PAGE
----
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Three vie to lead Fulton County government


At the Cliftondale Park Community Center earlier this month, the three candidates to run Fulton County government worked to convince voters that their vision for the county was the one to follow.

Robb Pitts, the former county commissioner, touted his previous experience on the Fulton board. Keisha Waites, the former state representative, highlighted her background working across the aisle at the state Capitol. And Gabriel Sterling, the Sandy Springs councilman, focused on his plans to right-size county government after five new cities formed, beginning with Sandy Springs.

The new chair of Fulton County has the opportunity to shape the future of county government in a unique way. Aside from 7.5 square miles of mostly industrial land in south Fulton, the rest of the county is entirely municipalized. And county leaders would like that one unincorporated swath to follow suit, and join a city.

If it does, Fulton County would become the only county in the state of Georgia that isn’t responsible for city services. That means it wouldn’t provide police, fire, parks, zoning or code enforcement services to its residents. The path Fulton County takes as leaders determine how to fashion a new kind of county government could be a model for other counties as more cities form, and they follow Fulton’s lead.

Pitts, a former Atlanta City Council president who was a member of the Fulton County Commission from 2003 to 2014, said he sees room for Fulton to have a strong voice in a number of regional issues, including transportation.

“Fulton County, I think, is poised for greatness. In order to achieve its true, full potential, it’s going to take leadership,” he said.

At the forum with voters, Pitts said he understands the process the other candidates would have to learn.

“I’m prepared, I’m ready, there’s no on-the-job training for me,” he said.

But Pitts struggled when asked about specific work he was proud of during his tenure in elected office, saying he prided himself on defeating bad legislation. He’d have to think about his own proposals, he said, to pick out his successes.

The other candidates didn’t have the same trouble. Waites focused on a bill she wrote to provide tuition assistance to the children of officers killed in the line of duty, and legislation to make HIV tests routine, as well as to make the Capitol more accessible to people with disabilities.

Sterling said he was a detail-oriented lawmaker who prided himself on finding the unintended consequences of legislation. He also focused on his work to cap taxes in Sandy Springs with a measure that requires a vote from residents in order to increase tax rates.

Waites, who works as a contractor for the Federal Emergency Management Agency, said she sees the opportunity to accomplish more at the county level than she did while working in state government. She said she wants to work on a permanent solution to the issue of high property assessments that caused county commissioners to freeze 2017 values at last year’s levels.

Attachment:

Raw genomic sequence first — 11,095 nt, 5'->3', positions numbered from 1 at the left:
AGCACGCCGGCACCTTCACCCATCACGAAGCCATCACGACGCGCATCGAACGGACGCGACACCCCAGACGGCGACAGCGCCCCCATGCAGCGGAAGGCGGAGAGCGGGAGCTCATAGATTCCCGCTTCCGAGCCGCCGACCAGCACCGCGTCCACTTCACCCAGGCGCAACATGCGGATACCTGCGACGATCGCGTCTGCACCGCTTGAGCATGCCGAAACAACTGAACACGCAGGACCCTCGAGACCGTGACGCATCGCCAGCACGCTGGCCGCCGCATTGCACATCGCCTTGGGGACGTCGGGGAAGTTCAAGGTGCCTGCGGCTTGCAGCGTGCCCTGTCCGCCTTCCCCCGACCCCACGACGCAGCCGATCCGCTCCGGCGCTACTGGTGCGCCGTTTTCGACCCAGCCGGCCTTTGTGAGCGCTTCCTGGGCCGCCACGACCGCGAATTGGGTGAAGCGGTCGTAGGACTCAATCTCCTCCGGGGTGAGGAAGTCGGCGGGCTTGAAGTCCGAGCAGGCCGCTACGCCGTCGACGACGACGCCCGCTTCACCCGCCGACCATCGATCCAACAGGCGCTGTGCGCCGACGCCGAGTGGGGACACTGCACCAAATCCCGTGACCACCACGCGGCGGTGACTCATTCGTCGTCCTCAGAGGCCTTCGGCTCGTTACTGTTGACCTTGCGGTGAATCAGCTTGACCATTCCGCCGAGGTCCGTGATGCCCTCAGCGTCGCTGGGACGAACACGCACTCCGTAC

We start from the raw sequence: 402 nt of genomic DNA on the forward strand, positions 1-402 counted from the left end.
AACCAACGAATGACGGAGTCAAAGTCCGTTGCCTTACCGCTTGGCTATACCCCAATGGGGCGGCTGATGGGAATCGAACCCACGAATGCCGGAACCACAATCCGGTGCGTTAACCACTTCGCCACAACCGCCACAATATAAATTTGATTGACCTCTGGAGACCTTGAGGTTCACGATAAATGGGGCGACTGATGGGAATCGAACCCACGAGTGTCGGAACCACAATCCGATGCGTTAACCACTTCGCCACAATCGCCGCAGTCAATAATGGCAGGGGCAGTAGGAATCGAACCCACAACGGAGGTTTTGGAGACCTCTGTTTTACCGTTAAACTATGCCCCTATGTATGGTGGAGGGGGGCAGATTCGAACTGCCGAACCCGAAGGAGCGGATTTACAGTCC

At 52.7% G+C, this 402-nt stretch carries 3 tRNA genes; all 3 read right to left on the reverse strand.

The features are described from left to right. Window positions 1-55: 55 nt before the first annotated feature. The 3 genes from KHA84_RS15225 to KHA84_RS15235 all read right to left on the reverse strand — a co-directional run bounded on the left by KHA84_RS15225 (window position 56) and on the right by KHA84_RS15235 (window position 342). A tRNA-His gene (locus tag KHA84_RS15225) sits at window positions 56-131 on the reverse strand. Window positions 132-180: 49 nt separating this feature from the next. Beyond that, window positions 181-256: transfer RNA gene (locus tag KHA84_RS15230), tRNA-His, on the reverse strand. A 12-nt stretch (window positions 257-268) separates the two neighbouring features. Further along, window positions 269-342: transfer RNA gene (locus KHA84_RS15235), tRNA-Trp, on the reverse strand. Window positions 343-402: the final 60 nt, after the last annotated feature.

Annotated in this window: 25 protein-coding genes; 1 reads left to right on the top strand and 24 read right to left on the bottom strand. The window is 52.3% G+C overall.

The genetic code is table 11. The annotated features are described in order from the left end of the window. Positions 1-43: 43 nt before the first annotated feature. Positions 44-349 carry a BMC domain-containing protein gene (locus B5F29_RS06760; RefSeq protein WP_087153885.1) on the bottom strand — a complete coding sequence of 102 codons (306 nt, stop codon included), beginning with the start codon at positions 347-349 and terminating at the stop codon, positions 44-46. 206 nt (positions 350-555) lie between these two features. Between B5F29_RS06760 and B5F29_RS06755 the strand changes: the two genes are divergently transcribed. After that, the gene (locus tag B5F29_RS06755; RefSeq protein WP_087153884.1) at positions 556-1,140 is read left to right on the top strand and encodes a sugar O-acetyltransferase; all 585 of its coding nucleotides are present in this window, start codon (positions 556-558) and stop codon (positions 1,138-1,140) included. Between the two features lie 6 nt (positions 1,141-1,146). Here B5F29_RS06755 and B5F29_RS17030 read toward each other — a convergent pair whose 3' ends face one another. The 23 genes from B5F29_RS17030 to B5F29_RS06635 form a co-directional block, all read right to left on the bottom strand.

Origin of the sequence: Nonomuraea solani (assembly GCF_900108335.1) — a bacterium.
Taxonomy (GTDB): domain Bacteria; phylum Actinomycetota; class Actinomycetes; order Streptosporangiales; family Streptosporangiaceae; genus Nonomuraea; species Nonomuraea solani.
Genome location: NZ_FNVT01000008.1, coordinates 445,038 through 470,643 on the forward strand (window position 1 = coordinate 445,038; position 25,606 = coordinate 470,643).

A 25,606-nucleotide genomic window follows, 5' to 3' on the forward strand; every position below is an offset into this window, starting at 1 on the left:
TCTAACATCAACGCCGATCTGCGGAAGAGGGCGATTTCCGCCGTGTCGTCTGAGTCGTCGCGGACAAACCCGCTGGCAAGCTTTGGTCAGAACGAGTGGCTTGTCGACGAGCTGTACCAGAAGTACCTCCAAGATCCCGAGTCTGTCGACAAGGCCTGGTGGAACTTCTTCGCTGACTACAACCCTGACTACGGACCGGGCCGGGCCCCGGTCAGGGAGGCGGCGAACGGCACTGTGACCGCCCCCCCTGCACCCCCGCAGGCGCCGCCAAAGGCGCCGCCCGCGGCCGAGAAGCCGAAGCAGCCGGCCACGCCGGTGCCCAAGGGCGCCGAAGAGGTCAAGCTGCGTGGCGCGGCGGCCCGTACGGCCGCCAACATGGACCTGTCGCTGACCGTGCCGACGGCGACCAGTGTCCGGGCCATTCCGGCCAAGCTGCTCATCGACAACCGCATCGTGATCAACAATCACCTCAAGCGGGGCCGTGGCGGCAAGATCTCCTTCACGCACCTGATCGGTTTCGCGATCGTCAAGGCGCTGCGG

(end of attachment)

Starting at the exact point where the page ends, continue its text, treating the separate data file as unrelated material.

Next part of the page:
Waites proposed giving libraries to the cities to run, not the county, and said there are some services like senior centers that cities may also be better able to provide. Such a move would also reduce county spending.

“We have operated in silos,” she said. “I offer a fresh perspective.”

Waites said she thinks it’s a critical time for mass transit, and said she wants to see it expanded in the county.

Sterling, too, said he thinks it’s important to focus on the ways in which Fulton can be a leader. He said county government is as an umbrella organization that can take care of required services like the jail, while the leaders of Fulton’s 15 cities allow residents countywide to have a louder voice in their futures.

“Fulton County is an amazing place to live,” Sterling said. “We can make it better.”

The county is the economic engine of the state, Sterling said, and he thinks it’s important to bring more high-wage jobs to the county.

Tochie Blad, who lives in Sandy Springs, said she thinks the most important quality in a new government leader is someone who is fiscally responsible. The county is not going to hand the health department or sewer system over to the cities to run, she said, and she wants to elect a new chair who will ensure services are delivered efficiently.

“Our growth will be stifled if we don’t come up with innovative solutions,” she said. “At the county level, they need to continue to focus on the larger issues they control.”

April Ross, an Atlanta resident who attended the South Fulton forum, said she’s ready for “somebody new and fresh” in government. And Deyanna Jones, who lives in South Fulton, said economic development, transportation and affordable housing are the biggest issues for her in the race. But she wants whoever is elected chair Nov. 7 to remember that they represent the entire county.

“I hope ultimately, whoever wins this race really comes to the table prepared to unify north Fulton and south Fulton,” she said.

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The AJC's Arielle Kass keeps you updated on the latest happenings in Fulton County government and politics. You'll find more on myAJC.com, including these stories:

 

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